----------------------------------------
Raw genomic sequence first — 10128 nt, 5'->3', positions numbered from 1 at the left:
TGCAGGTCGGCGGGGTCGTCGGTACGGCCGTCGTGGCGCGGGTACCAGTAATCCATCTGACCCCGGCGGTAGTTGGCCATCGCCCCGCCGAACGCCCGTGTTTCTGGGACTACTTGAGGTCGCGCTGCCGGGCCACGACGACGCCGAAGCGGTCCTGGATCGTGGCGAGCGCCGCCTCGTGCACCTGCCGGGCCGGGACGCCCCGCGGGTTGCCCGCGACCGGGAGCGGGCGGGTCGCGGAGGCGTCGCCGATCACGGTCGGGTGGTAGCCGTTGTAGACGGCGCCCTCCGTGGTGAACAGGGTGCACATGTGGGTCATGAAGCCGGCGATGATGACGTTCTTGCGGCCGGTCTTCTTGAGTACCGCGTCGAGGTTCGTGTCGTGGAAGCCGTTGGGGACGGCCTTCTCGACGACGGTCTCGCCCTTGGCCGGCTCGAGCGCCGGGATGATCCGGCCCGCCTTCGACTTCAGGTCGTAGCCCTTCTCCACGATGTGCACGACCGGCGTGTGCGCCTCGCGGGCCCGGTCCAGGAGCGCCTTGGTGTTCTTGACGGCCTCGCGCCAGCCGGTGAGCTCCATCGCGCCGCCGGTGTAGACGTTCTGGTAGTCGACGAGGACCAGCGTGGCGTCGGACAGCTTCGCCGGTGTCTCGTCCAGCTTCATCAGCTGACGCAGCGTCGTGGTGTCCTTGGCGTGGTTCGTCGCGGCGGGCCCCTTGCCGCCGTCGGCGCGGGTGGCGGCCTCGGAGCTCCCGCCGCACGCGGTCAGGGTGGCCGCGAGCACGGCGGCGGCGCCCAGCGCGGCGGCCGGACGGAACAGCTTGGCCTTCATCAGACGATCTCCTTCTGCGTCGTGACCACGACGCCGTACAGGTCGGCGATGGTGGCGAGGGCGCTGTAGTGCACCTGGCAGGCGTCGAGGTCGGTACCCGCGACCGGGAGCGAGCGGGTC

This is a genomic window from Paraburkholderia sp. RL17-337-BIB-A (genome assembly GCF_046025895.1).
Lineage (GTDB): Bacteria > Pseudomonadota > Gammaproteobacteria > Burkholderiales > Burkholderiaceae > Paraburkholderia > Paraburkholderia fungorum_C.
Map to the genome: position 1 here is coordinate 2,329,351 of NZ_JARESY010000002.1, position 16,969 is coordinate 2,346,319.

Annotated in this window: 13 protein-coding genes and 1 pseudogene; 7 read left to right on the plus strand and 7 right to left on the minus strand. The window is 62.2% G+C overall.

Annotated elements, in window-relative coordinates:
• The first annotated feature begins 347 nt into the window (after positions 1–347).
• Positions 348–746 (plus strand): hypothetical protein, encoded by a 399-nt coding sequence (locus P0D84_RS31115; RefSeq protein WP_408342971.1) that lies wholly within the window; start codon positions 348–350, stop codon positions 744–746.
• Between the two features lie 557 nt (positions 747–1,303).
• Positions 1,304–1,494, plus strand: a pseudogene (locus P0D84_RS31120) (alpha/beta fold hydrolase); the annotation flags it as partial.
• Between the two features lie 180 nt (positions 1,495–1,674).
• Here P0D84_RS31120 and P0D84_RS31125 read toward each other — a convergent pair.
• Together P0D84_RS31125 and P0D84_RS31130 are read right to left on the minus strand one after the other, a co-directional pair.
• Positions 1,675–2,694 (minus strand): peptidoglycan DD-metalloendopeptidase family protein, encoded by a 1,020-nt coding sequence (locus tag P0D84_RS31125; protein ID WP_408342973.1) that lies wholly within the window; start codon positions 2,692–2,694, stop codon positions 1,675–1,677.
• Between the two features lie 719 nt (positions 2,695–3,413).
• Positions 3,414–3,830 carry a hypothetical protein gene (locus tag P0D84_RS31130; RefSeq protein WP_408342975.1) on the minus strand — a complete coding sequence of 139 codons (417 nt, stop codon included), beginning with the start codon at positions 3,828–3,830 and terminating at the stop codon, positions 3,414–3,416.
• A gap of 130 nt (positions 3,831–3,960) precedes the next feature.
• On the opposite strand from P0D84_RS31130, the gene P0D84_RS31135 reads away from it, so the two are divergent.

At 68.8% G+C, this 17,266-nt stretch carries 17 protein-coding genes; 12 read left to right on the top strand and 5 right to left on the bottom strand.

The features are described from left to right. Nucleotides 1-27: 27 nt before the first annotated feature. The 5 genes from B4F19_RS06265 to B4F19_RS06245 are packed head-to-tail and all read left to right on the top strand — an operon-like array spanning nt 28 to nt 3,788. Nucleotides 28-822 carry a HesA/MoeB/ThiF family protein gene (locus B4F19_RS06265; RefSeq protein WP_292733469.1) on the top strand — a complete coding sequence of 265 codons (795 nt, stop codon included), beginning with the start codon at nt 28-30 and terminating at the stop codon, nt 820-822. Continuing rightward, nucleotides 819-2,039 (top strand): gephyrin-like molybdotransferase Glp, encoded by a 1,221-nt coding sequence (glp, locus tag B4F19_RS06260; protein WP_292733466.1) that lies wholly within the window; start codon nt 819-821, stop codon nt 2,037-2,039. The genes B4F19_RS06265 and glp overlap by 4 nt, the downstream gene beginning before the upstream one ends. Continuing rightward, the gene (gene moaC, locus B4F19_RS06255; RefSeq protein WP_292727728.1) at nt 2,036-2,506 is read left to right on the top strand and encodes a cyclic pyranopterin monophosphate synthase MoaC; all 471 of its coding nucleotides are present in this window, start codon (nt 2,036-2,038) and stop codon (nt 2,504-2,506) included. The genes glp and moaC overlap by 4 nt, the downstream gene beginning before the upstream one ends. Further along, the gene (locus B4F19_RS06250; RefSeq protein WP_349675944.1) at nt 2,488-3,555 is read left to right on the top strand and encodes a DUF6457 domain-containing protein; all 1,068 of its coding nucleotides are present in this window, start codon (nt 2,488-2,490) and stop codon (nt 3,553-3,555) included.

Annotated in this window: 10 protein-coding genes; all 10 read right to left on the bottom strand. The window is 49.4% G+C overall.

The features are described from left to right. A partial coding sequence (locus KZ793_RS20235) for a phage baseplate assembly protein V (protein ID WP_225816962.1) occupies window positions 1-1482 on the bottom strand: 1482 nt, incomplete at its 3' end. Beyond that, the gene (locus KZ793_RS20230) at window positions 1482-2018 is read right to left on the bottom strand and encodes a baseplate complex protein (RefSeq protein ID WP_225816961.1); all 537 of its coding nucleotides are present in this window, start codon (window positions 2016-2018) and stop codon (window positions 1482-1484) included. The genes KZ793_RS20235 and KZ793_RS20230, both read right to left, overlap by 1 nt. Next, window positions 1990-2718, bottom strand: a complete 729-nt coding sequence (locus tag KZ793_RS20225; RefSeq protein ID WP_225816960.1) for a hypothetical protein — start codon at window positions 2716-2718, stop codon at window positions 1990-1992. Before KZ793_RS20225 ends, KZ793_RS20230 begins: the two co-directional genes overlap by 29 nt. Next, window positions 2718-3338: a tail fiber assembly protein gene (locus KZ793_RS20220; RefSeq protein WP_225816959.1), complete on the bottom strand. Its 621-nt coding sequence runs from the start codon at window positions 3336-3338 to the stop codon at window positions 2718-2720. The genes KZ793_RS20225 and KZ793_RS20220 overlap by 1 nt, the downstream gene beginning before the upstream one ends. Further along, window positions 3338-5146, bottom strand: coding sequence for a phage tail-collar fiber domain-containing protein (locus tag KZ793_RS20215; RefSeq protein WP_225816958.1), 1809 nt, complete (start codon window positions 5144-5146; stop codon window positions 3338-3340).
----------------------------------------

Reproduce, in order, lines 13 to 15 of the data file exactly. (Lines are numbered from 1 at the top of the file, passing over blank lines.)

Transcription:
• Here P0D84_RS31120 and P0D84_RS31125 read toward each other — a convergent pair.
• Together P0D84_RS31125 and P0D84_RS31130 are read right to left on the minus strand one after the other, a co-directional pair.
• Positions 1,675–2,694 (minus strand): peptidoglycan DD-metalloendopeptidase family protein, encoded by a 1,020-nt coding sequence (locus tag P0D84_RS31125; protein ID WP_408342973.1) that lies wholly within the window; start codon positions 2,692–2,694, stop codon positions 1,675–1,677.